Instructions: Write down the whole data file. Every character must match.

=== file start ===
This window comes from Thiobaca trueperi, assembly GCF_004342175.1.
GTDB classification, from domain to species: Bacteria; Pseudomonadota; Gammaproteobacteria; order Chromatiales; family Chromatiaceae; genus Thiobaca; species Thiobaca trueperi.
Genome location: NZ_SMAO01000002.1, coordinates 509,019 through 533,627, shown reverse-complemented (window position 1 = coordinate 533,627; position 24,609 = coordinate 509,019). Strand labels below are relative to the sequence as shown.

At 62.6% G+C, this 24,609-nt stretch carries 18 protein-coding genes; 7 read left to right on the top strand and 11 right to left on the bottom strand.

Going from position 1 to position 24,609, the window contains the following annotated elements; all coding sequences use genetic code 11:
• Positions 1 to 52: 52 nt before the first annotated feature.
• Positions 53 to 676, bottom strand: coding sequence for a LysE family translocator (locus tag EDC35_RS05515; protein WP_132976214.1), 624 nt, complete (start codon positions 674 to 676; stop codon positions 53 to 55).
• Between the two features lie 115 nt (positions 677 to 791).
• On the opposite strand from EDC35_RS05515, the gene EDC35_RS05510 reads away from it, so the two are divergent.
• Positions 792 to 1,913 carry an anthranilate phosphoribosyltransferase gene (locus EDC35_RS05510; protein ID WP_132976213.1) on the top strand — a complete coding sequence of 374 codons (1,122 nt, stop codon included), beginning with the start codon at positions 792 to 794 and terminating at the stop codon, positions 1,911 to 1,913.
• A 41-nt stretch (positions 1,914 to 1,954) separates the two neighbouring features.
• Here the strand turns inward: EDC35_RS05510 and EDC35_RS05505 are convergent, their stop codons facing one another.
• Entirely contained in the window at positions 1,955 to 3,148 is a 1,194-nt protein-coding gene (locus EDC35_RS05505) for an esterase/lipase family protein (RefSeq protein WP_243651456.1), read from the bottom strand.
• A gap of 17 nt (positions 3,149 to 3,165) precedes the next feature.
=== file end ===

This window comes from Thiobaca trueperi, assembly GCF_004342175.1.
GTDB classification, from domain to species: Bacteria; Pseudomonadota; Gammaproteobacteria; order Chromatiales; family Chromatiaceae; genus Thiobaca; species Thiobaca trueperi.
Genome location: NZ_SMAO01000002.1, coordinates 509,019 through 533,627, shown reverse-complemented (window position 1 = coordinate 533,627; position 24,609 = coordinate 509,019). Strand labels below are relative to the sequence as shown.

At 62.6% G+C, this 24,609-nt stretch carries 18 protein-coding genes; 7 read left to right on the top strand and 11 right to left on the bottom strand.

Going from position 1 to position 24,609, the window contains the following annotated elements; all coding sequences use genetic code 11:
• Positions 1 to 52: 52 nt before the first annotated feature.
• Positions 53 to 676, bottom strand: coding sequence for a LysE family translocator (locus tag EDC35_RS05515; protein WP_132976214.1), 624 nt, complete (start codon positions 674 to 676; stop codon positions 53 to 55).
• Between the two features lie 115 nt (positions 677 to 791).
• On the opposite strand from EDC35_RS05515, the gene EDC35_RS05510 reads away from it, so the two are divergent.
• Positions 792 to 1,913 carry an anthranilate phosphoribosyltransferase gene (locus EDC35_RS05510; protein ID WP_132976213.1) on the top strand — a complete coding sequence of 374 codons (1,122 nt, stop codon included), beginning with the start codon at positions 792 to 794 and terminating at the stop codon, positions 1,911 to 1,913.
• A 41-nt stretch (positions 1,914 to 1,954) separates the two neighbouring features.
• Here the strand turns inward: EDC35_RS05510 and EDC35_RS05505 are convergent, their stop codons facing one another.
• Entirely contained in the window at positions 1,955 to 3,148 is a 1,194-nt protein-coding gene (locus EDC35_RS05505) for an esterase/lipase family protein (RefSeq protein WP_243651456.1), read from the bottom strand.
• A gap of 17 nt (positions 3,149 to 3,165) precedes the next feature.